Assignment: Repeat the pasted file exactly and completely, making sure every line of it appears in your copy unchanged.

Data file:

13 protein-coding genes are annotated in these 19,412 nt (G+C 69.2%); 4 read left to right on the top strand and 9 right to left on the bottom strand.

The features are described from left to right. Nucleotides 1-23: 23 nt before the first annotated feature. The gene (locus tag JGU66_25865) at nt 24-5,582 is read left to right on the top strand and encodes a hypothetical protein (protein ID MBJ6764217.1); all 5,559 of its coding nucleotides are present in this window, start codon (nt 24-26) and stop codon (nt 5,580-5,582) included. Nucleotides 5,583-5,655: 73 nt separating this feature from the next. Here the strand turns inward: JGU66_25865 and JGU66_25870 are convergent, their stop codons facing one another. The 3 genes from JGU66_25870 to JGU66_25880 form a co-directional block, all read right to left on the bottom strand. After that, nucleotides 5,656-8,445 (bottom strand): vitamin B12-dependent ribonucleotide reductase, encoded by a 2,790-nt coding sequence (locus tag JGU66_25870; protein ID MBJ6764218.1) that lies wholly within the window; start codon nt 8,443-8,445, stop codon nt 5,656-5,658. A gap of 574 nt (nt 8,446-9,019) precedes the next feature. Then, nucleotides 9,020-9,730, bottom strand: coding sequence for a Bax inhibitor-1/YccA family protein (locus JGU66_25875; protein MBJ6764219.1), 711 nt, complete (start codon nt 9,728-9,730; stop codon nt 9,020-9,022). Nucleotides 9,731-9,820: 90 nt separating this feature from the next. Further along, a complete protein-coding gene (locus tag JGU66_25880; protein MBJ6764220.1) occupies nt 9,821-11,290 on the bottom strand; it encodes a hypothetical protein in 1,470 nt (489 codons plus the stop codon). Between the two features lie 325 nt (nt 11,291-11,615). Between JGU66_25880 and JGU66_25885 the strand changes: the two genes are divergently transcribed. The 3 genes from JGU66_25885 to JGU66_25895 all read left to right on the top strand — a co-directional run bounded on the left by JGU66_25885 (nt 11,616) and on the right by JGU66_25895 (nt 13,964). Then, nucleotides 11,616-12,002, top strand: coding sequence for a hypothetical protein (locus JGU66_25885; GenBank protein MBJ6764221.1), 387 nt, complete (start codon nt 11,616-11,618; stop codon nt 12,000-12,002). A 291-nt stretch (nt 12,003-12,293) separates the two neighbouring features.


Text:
13 protein-coding genes are annotated in these 19,412 nt (G+C 69.2%); 4 read left to right on the top strand and 9 right to left on the bottom strand.

The features are described from left to right. Nucleotides 1-23: 23 nt before the first annotated feature. The gene (locus tag JGU66_25865) at nt 24-5,582 is read left to right on the top strand and encodes a hypothetical protein (protein ID MBJ6764217.1); all 5,559 of its coding nucleotides are present in this window, start codon (nt 24-26) and stop codon (nt 5,580-5,582) included. Nucleotides 5,583-5,655: 73 nt separating this feature from the next. Here the strand turns inward: JGU66_25865 and JGU66_25870 are convergent, their stop codons facing one another. The 3 genes from JGU66_25870 to JGU66_25880 form a co-directional block, all read right to left on the bottom strand. After that, nucleotides 5,656-8,445 (bottom strand): vitamin B12-dependent ribonucleotide reductase, encoded by a 2,790-nt coding sequence (locus tag JGU66_25870; protein ID MBJ6764218.1) that lies wholly within the window; start codon nt 8,443-8,445, stop codon nt 5,656-5,658. A gap of 574 nt (nt 8,446-9,019) precedes the next feature. Then, nucleotides 9,020-9,730, bottom strand: coding sequence for a Bax inhibitor-1/YccA family protein (locus JGU66_25875; protein MBJ6764219.1), 711 nt, complete (start codon nt 9,728-9,730; stop codon nt 9,020-9,022). Nucleotides 9,731-9,820: 90 nt separating this feature from the next. Further along, a complete protein-coding gene (locus tag JGU66_25880; protein MBJ6764220.1) occupies nt 9,821-11,290 on the bottom strand; it encodes a hypothetical protein in 1,470 nt (489 codons plus the stop codon). Between the two features lie 325 nt (nt 11,291-11,615). Between JGU66_25880 and JGU66_25885 the strand changes: the two genes are divergently transcribed. The 3 genes from JGU66_25885 to JGU66_25895 all read left to right on the top strand — a co-directional run bounded on the left by JGU66_25885 (nt 11,616) and on the right by JGU66_25895 (nt 13,964). Then, nucleotides 11,616-12,002, top strand: coding sequence for a hypothetical protein (locus JGU66_25885; GenBank protein MBJ6764221.1), 387 nt, complete (start codon nt 11,616-11,618; stop codon nt 12,000-12,002). A 291-nt stretch (nt 12,003-12,293) separates the two neighbouring features.